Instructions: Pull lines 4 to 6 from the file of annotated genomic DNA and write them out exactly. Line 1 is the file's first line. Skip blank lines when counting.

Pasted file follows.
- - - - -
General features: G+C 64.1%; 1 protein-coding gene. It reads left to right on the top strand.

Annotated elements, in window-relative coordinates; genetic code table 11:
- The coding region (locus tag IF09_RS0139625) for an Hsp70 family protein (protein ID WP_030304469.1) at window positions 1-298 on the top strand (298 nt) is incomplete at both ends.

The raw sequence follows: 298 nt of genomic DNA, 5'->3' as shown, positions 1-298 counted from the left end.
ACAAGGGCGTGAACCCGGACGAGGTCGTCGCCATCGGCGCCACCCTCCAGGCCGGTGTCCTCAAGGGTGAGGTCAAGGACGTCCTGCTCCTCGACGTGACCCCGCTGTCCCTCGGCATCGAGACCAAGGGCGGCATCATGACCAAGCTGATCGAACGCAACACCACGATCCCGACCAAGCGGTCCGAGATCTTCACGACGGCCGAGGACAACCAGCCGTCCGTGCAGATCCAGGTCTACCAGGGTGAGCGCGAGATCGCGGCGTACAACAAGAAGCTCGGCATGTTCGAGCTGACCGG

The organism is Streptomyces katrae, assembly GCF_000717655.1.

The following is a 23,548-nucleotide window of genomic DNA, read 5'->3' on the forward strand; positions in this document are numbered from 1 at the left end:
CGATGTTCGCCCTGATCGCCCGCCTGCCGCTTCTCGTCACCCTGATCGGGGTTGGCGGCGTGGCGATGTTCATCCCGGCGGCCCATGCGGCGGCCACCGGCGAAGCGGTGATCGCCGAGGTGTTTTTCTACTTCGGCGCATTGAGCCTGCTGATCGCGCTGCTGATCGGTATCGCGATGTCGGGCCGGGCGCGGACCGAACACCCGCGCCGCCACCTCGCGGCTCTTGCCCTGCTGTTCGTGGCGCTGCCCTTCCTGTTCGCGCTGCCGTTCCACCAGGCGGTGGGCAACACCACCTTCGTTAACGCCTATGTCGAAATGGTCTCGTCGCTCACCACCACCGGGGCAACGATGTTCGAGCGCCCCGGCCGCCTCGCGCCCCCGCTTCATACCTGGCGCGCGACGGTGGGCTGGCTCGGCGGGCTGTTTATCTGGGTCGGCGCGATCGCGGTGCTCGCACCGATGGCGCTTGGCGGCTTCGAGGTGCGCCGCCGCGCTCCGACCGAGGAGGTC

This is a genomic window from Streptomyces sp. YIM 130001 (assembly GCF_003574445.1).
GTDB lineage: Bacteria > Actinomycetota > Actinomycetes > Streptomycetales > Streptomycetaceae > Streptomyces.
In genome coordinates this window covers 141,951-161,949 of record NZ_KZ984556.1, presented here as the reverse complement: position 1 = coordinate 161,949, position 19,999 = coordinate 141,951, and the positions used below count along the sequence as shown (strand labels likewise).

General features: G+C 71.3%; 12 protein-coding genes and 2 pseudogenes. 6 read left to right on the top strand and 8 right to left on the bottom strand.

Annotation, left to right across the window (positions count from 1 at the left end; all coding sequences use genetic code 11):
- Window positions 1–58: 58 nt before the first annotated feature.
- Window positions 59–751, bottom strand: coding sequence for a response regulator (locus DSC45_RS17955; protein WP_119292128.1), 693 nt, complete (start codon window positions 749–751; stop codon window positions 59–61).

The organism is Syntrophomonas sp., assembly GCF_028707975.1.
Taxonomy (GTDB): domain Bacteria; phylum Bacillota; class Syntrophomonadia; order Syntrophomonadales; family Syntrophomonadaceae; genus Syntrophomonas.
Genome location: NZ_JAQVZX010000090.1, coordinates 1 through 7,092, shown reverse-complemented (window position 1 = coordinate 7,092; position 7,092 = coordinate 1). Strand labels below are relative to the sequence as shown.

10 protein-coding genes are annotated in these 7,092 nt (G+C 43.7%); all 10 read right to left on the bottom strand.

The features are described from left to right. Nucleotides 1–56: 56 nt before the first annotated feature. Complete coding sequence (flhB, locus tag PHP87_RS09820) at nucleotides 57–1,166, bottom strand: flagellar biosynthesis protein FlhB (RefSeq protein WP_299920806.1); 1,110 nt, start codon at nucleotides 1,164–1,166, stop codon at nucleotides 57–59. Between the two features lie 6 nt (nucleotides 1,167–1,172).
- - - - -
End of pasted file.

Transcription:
The raw sequence follows: 298 nt of genomic DNA, 5'->3' as shown, positions 1-298 counted from the left end.
ACAAGGGCGTGAACCCGGACGAGGTCGTCGCCATCGGCGCCACCCTCCAGGCCGGTGTCCTCAAGGGTGAGGTCAAGGACGTCCTGCTCCTCGACGTGACCCCGCTGTCCCTCGGCATCGAGACCAAGGGCGGCATCATGACCAAGCTGATCGAACGCAACACCACGATCCCGACCAAGCGGTCCGAGATCTTCACGACGGCCGAGGACAACCAGCCGTCCGTGCAGATCCAGGTCTACCAGGGTGAGCGCGAGATCGCGGCGTACAACAAGAAGCTCGGCATGTTCGAGCTGACCGG

The organism is Streptomyces katrae, assembly GCF_000717655.1.